As a child growing up in Bogotá, Colombia, Felipe Martinez-Pinzon observed that people from other Colombian cities were often perceived differently. Bogotá, at more than 8,500 feet above sea level, was cooler. Its residents were considered more active, more productive than, say, residents of Cartagena, a much warmer place.
Martinez-Pinzon’s parents, originally from Cartagena, moved to Bogotá in the late 1960s. He was aware of those stereotypes and intrigued by how they developed, why they persisted, and the impact they had on individuals and society at large. This fall, he will begin teaching Brown students about cultural innuendo and manners that have roots in 19th-century Latin America.
As an undergraduate at the Universidad de los Andes, he began studying literature of the 19th century, searching for insights into Colombian culture that might have been overlooked. Following Colombia’s independence from Spain, several members of the elite class were able to venture beyond their homeland. They brought back an array of cultural customs that are still around today.
Europeans for example, who were accustomed to changing seasons, questioned the productivity of workers who labored year-round in hot climates, Martinez-Pinzon said. “Latin American culture internalized this in their own culture and thought they had to resemble European culture.”
Wealthy patrons, noble families, and the government believed Latin America could only become more cosmopolitan by exporting what the land had to offer: coffee, bananas, meat, cocoa, tobacco, and other valuable commodities. “Even today, in discourses about abundance, they think that the only way Latin America can partake in globalization is through aggressive agro export, so that in return they can import different high-culture items from pianos to computers,” Martinez-Pinzon said.
Placing European lenses over tropical natives proved to be challenging: The natives didn’t necessarily share the taste for European culture.
Martinez-Pinzon’s dissertation, The Greenhouse Gaze: Climate and Culture in Colombia, touched on many of these social and cultural issues, but focused more on the etiology of anti-tropical thinking. In the dissertation, he reviewed texts that were intended for different groups — elites and peasants — and ranged across geography, culture, and literature. More importantly, his dissertation served as a “cultural critique against the prevalent civilatory vision for the tropics” — and it answered some of his personal questions about his heritage. It will be published in book form with Iberoamericana Vervuert in 2016.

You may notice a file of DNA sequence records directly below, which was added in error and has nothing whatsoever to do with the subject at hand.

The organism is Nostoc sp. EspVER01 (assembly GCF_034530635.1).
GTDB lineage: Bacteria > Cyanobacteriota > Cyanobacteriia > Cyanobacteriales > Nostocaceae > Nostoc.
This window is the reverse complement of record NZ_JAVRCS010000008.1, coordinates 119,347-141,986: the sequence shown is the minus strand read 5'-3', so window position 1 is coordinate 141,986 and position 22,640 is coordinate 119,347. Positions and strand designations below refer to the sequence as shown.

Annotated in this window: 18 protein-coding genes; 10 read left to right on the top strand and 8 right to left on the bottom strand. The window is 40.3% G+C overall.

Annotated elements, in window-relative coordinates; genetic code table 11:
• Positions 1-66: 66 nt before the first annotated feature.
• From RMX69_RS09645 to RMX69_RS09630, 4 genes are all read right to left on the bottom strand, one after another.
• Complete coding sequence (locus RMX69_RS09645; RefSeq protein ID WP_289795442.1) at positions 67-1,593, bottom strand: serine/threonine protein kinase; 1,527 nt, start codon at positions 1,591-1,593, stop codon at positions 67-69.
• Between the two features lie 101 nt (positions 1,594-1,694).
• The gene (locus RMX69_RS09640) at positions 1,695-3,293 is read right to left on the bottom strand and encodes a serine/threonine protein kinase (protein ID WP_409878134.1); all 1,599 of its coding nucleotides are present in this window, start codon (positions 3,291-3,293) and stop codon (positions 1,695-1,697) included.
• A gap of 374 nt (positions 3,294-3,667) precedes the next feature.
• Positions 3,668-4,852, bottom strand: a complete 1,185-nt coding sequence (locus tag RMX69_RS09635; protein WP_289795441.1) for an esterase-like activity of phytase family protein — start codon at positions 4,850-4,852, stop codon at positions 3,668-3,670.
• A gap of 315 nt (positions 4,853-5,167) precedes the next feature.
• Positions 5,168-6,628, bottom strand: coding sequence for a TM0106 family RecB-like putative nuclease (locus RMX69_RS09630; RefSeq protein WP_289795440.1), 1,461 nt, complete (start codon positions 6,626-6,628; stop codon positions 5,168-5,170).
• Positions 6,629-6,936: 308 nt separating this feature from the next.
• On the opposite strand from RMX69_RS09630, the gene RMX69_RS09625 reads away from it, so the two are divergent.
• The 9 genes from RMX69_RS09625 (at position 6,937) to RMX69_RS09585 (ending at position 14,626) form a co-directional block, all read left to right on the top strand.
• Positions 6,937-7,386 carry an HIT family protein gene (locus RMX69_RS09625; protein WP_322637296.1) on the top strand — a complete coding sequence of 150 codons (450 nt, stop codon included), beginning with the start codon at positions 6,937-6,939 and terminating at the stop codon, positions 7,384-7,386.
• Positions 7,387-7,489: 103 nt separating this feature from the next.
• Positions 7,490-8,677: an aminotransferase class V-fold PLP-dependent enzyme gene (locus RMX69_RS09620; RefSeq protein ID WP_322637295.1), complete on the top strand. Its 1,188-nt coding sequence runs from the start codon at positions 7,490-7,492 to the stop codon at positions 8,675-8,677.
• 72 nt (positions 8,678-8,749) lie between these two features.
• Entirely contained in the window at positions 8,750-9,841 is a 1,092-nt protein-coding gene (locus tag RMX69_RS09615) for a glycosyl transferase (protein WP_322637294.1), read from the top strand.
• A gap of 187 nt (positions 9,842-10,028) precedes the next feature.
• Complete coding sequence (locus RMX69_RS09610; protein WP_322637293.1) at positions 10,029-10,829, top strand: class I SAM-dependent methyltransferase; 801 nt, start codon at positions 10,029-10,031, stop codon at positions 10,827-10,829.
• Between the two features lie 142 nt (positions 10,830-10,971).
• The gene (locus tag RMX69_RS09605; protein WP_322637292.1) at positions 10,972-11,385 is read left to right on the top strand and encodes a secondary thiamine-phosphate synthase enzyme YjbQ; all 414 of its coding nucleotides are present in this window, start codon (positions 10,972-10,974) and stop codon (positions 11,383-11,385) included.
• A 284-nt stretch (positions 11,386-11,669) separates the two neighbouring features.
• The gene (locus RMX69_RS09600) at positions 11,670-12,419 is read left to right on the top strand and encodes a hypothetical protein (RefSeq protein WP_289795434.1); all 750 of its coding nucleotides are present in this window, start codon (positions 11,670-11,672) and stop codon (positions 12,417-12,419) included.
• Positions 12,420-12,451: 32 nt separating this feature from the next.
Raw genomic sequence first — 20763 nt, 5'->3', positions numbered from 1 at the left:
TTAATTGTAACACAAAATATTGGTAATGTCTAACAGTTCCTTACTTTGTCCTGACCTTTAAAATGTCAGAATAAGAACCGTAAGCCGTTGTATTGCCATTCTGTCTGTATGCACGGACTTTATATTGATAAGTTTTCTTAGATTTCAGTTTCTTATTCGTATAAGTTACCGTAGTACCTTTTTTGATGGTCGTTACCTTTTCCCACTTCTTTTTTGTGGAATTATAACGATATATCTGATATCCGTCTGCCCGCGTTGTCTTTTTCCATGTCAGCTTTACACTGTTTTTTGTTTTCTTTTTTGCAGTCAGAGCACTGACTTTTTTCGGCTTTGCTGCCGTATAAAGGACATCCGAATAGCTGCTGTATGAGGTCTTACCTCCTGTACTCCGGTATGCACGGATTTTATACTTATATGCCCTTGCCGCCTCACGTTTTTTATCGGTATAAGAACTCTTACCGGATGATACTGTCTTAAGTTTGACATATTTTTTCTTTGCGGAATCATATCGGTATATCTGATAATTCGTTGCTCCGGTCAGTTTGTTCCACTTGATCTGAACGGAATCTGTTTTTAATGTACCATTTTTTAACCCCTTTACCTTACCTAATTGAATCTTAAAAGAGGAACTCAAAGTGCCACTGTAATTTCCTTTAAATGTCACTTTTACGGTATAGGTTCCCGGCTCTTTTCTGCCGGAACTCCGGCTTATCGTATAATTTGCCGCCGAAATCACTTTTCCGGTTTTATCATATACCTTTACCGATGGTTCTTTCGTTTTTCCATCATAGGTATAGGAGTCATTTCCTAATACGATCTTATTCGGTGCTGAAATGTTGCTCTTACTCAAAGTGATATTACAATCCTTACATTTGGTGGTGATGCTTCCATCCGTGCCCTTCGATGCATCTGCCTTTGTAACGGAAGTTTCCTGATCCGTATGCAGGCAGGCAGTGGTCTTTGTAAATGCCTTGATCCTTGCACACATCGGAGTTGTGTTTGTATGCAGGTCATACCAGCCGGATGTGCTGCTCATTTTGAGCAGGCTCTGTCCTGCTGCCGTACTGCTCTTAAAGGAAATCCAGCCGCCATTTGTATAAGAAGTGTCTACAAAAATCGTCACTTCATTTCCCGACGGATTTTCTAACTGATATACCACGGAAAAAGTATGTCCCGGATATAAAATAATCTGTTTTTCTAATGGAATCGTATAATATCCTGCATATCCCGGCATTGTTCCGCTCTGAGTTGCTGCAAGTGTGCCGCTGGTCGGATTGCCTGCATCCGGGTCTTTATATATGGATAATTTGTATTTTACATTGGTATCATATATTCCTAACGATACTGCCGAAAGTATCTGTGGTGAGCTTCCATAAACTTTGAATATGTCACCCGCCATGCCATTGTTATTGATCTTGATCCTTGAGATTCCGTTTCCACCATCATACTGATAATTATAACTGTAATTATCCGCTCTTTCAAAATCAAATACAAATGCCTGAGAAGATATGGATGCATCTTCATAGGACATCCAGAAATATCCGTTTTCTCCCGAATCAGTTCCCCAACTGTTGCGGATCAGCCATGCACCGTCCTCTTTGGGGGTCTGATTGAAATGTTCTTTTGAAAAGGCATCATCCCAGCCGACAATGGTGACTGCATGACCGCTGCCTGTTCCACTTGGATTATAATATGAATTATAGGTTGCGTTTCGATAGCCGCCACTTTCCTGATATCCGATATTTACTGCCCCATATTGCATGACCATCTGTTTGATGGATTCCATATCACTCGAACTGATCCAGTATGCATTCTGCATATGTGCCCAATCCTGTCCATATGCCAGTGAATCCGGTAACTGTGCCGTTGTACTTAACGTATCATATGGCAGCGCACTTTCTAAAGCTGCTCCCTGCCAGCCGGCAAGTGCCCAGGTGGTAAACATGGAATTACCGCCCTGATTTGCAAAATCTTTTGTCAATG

His analysis of the historical texts and its deeper meanings later earned him the prestigious Beca Instituto Caro Y Cuervo de investigación en revision editorial y critica de textos breves del siglo XIX en Colombia award.
Matinez-Pinzon’s other interests include Latin American costumbrismo — sketches of manners — and the use of Gothic themes in texts and lilthographs. He is at work on a book about costumbrismo, a popular 19th-century genre that depicts manners of regular people meant to build a national culture. He likens the genre to Mark Twain’s depiction of American life.
In the spring semester, he will be teaching students about Gothic Latin American literature with a focus on women’s writing and contemporary renditions of Gothic themes in cinema. The course will require students to think about the social and cultural significance of Gothic themes, including gender, vampires, and race. He will also lead a graduate seminar on readings of 19th-century Latin American literature with a focus on cultural constructions of territory and how texts gave different regions their identity.
Matinez-Pinzon is looking forward to doing archival research with his students at the John Carter Brown Library, which is one of the many reasons he was drawn to Brown. “The JCB has the biggest collection of Latin American print before 1825,” he said — the perfect place to do the research that most interests him.